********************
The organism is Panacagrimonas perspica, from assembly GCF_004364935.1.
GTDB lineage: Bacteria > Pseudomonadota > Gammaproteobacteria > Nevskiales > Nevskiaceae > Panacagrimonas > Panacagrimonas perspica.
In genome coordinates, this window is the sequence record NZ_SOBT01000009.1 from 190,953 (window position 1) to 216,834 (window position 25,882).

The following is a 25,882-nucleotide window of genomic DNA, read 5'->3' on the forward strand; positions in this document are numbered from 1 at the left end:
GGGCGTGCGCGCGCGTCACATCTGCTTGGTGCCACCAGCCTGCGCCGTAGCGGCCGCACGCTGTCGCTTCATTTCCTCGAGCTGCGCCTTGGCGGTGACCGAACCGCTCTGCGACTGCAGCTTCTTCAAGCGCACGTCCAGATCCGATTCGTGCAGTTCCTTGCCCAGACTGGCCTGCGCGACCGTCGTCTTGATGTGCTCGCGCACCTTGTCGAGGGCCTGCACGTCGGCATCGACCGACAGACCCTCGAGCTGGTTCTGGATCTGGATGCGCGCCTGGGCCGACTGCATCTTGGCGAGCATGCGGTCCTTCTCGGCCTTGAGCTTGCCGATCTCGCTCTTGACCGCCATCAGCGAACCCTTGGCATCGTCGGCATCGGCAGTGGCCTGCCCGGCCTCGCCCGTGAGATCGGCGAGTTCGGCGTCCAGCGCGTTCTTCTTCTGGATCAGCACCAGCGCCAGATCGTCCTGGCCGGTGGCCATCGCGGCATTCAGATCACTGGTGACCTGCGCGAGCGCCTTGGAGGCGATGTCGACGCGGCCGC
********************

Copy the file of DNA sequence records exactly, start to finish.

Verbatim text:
The organism is Panacagrimonas perspica, from assembly GCF_004364935.1.
GTDB lineage: Bacteria > Pseudomonadota > Gammaproteobacteria > Nevskiales > Nevskiaceae > Panacagrimonas > Panacagrimonas perspica.
In genome coordinates, this window is the sequence record NZ_SOBT01000009.1 from 190,953 (window position 1) to 216,834 (window position 25,882).

The following is a 25,882-nucleotide window of genomic DNA, read 5'->3' on the forward strand; positions in this document are numbered from 1 at the left end:
GGGCGTGCGCGCGCGTCACATCTGCTTGGTGCCACCAGCCTGCGCCGTAGCGGCCGCACGCTGTCGCTTCATTTCCTCGAGCTGCGCCTTGGCGGTGACCGAACCGCTCTGCGACTGCAGCTTCTTCAAGCGCACGTCCAGATCCGATTCGTGCAGTTCCTTGCCCAGACTGGCCTGCGCGACCGTCGTCTTGATGTGCTCGCGCACCTTGTCGAGGGCCTGCACGTCGGCATCGACCGACAGACCCTCGAGCTGGTTCTGGATCTGGATGCGCGCCTGGGCCGACTGCATCTTGGCGAGCATGCGGTCCTTCTCGGCCTTGAGCTTGCCGATCTCGCTCTTGACCGCCATCAGCGAACCCTTGGCATCGTCGGCATCGGCAGTGGCCTGCCCGGCCTCGCCCGTGAGATCGGCGAGTTCGGCGTCCAGCGCGTTCTTCTTCTGGATCAGCACCAGCGCCAGATCGTCCTGGCCGGTGGCCATCGCGGCATTCAGATCACTGGTGACCTGCGCGAGCGCCTTGGAGGCGATGTCGACGCGGCCGC